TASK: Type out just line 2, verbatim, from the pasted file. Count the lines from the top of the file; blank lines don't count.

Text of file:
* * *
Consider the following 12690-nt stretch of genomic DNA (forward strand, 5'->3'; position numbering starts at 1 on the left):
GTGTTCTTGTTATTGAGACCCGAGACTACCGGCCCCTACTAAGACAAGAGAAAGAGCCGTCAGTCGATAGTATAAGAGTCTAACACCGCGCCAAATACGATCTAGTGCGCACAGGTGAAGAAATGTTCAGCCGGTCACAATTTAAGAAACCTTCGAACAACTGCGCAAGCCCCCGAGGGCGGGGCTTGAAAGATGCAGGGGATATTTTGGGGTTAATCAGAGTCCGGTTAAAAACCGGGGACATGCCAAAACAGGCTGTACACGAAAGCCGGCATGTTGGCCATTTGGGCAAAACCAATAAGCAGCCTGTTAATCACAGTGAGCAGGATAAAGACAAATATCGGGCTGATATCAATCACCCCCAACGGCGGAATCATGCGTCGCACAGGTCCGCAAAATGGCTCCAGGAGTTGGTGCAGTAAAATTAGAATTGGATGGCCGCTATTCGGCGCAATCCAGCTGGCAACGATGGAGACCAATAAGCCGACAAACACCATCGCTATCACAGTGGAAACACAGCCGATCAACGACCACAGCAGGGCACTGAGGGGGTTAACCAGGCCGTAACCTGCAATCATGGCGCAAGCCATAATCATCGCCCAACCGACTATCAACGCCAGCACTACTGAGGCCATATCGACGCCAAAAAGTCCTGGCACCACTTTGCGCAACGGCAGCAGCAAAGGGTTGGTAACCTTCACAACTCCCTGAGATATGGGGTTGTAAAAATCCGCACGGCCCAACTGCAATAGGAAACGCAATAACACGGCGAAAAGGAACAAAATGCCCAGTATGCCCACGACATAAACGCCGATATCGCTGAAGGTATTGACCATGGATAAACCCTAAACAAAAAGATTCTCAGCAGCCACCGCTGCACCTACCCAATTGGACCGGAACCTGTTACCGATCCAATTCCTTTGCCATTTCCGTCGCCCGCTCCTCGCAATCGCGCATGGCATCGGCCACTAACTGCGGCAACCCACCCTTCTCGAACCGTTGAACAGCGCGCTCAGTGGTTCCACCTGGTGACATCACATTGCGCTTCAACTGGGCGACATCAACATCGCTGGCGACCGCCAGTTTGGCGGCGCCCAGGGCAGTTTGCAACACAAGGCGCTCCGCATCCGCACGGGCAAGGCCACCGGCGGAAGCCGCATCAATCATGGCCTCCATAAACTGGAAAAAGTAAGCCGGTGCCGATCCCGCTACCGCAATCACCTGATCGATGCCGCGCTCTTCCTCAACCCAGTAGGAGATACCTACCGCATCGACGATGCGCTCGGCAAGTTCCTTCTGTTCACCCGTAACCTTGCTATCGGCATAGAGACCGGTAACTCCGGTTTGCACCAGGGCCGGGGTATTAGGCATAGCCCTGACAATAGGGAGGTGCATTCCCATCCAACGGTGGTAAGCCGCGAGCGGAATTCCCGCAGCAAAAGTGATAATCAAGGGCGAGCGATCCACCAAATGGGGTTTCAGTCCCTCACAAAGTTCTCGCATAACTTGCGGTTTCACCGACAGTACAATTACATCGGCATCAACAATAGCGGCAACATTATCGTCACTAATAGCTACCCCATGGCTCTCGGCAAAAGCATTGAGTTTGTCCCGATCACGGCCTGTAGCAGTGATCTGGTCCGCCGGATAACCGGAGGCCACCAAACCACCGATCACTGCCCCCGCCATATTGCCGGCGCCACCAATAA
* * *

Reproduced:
GTGTTCTTGTTATTGAGACCCGAGACTACCGGCCCCTACTAAGACAAGAGAAAGAGCCGTCAGTCGATAGTATAAGAGTCTAACACCGCGCCAAATACGATCTAGTGCGCACAGGTGAAGAAATGTTCAGCCGGTCACAATTTAAGAAACCTTCGAACAACTGCGCAAGCCCCCGAGGGCGGGGCTTGAAAGATGCAGGGGATATTTTGGGGTTAATCAGAGTCCGGTTAAAAACCGGGGACATGCCAAAACAGGCTGTACACGAAAGCCGGCATGTTGGCCATTTGGGCAAAACCAATAAGCAGCCTGTTAATCACAGTGAGCAGGATAAAGACAAATATCGGGCTGATATCAATCACCCCCAACGGCGGAATCATGCGTCGCACAGGTCCGCAAAATGGCTCCAGGAGTTGGTGCAGTAAAATTAGAATTGGATGGCCGCTATTCGGCGCAATCCAGCTGGCAACGATGGAGACCAATAAGCCGACAAACACCATCGCTATCACAGTGGAAACACAGCCGATCAACGACCACAGCAGGGCACTGAGGGGGTTAACCAGGCCGTAACCTGCAATCATGGCGCAAGCCATAATCATCGCCCAACCGACTATCAACGCCAGCACTACTGAGGCCATATCGACGCCAAAAAGTCCTGGCACCACTTTGCGCAACGGCAGCAGCAAAGGGTTGGTAACCTTCACAACTCCCTGAGATATGGGGTTGTAAAAATCCGCACGGCCCAACTGCAATAGGAAACGCAATAACACGGCGAAAAGGAACAAAATGCCCAGTATGCCCACGACATAAACGCCGATATCGCTGAAGGTATTGACCATGGATAAACCCTAAACAAAAAGATTCTCAGCAGCCACCGCTGCACCTACCCAATTGGACCGGAACCTGTTACCGATCCAATTCCTTTGCCATTTCCGTCGCCCGCTCCTCGCAATCGCGCATGGCATCGGCCACTAACTGCGGCAACCCACCCTTCTCGAACCGTTGAACAGCGCGCTCAGTGGTTCCACCTGGTGACATCACATTGCGCTTCAACTGGGCGACATCAACATCGCTGGCGACCGCCAGTTTGGCGGCGCCCAGGGCAGTTTGCAACACAAGGCGCTCCGCATCCGCACGGGCAAGGCCACCGGCGGAAGCCGCATCAATCATGGCCTCCATAAACTGGAAAAAGTAAGCCGGTGCCGATCCCGCTACCGCAATCACCTGATCGATGCCGCGCTCTTCCTCAACCCAGTAGGAGATACCTACCGCATCGACGATGCGCTCGGCAAGTTCCTTCTGTTCACCCGTAACCTTGCTATCGGCATAGAGACCGGTAACTCCGGTTTGCACCAGGGCCGGGGTATTAGGCATAGCCCTGACAATAGGGAGGTGCATTCCCATCCAACGGTGGTAAGCCGCGAGCGGAATTCCCGCAGCAAAAGTGATAATCAAGGGCGAGCGATCCACCAAATGGGGTTTCAGTCCCTCACAAAGTTCTCGCATAACTTGCGGTTTCACCGACAGTACAATTACATCGGCATCAACAATAGCGGCAACATTATCGTCACTAATAGCTACCCCATGGCTCTCGGCAAAAGCATTGAGTTTGTCCCGATCACGGCCTGTAGCAGTGATCTGGTCCGCCGGATAACCGGAGGCCACCAAACCACCGATCACTGCCCCCGCCATATTGCCGGCGCCACCAATAA